Lincoln Chafee completed his political comeback Tuesday, being sworn in as Rhode Island's first independent governor four years after losing the U.S. Senate seat he held as a Republican.
Chafee becomes the state's 58th governor, succeeding term-limited Republican Don Carcieri, and follows in the footsteps of his father, the late Sen. John Chafee, who served as governor of Rhode Island in the 1960s.
"F. Scott Fitzgerald once said that there are no second acts in America. Fortunately, he was not a political sage," Chafee said in his inaugural speech on the Statehouse steps.
Chafee succeeded his father in the Senate upon his death in 1999 and quickly became one of its most moderate Republicans. He was bitterly defeated in 2006 by Democrat Sheldon Whitehouse and left the Republican Party the following year, saying it had moved too far to the right. He won the four-way race for governor in November with 36 percent of the vote in a crowded field that included Democrat, Republican and Moderate Party candidates.
During his speech, he called for greater political collaboration to solve the state's problems — which include a looming state budget deficit approaching $300 million, and an 11.6 percent unemployment rate as of November.
"Our present condition has not developed overnight. It has been decades in the making and it is the shared legacy of Democrats and Republicans, business and labor, liberals and conservatives. Finger pointing and blame will do nothing to alleviate our situation," he said. "The time for irresponsibility has ended."
Chafee also called for Rhode Island to legalize gay marriage, and asked the General Assembly to quickly consider and pass legislation doing so.
Such legislation has repeatedly been introduced and died as Carcieri and legislative leaders have opposed it. But this year, with Chafee and Democratic House Speaker Gordon Fox, who is openly gay, in office, there is renewed hope from advocates of gay marriage. Senate President Teresa Paiva Weed, however, has opposed such legislation in the past.
Chafee repeated a campaign promise, to applause and some boos from a small group of protesters, to rescind Carcieri's executive order cracking down on illegal immigration.
"However well-intentioned it may have been, it has caused needless anxiety within our Latino community without demonstrating any progress on illegal immigration, an issue I strongly believe must be solved at the federal level," he said, promising to rescind the order on Wednesday.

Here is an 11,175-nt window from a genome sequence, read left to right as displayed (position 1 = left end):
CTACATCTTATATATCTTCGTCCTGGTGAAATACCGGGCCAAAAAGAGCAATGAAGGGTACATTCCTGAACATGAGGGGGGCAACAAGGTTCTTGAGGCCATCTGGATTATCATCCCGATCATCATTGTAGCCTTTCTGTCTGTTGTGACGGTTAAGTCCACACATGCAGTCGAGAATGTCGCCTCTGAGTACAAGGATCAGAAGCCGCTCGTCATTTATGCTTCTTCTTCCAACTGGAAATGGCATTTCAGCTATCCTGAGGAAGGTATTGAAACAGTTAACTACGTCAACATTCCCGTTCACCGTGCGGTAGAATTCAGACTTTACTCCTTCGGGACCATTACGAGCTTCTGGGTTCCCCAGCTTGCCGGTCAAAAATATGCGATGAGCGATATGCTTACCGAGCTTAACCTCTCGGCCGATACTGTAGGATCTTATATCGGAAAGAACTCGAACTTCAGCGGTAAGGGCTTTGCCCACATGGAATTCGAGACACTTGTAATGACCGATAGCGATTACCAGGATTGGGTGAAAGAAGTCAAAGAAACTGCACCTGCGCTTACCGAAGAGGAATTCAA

The order, signed by Carcieri in 2008, requires state departments and state contractors to use the federal E-verify system to check the legal status of new employees, and directs State Police to assist with immigration enforcement, among other measures.
Later Tuesday, Chafee signed his first executive order, which focuses on ethics and calls for state employees who answer to the governor's office to commit to a series of "ethical principles" that include not using their public position for private gain and to serve the public with respect.
Also sworn in Tuesday were the four other general officers, all Democrats: Lt. Gov. Elizabeth Roberts and Secretary of State Ralph Mollis, who both begin their second terms, and Attorney General Peter Kilmartin, who replaces term-limited Patrick Lynch, and General Treasurer Gina Raimondo, replacing Frank Caprio. Caprio and Lynch ran unsuccessfully for governor.
Roy Dempsey, 62, a retired auditor from Warwick, was among the scattered protesters who stood on the edge of the crowd of several hundred. He said he believed Carcieri's order was an important way to control state finances. He said he was unhappy with several of Chafee's other stances, including his proposal to institute a 1 percent sales tax on items that are exempt from the state's 7 percent sales tax, a proposal he says will help close the budget gap.
"When you appeal to only a small group in Rhode Island, I think you do a disservice to the 64 percent of people that didn't vote for you," Dempsey said.
He said he supported Chafee's father, but the younger Chafee was too liberal in his views.
"His father, I thought, was a decent man," he said. "He's not his father."
Doreen McConaghy was one of several advocates for the disabled who wore a red scarf to show their support for the new governor. She said she also liked Chafee's father, a supporter of rights for the disabled.
"I believe Lincoln Chafee has that same commitment," she said. "He will not lie to us."
Catherine Sparks, of Foster, who works at the state Department of Environmental Management, said she was delighted to see Chafee sworn in, and said she thought he was coming in at a time that he could do some good for the economy.
"I like his temperament and his tone," she said. "I think it's a great day for Rhode Island."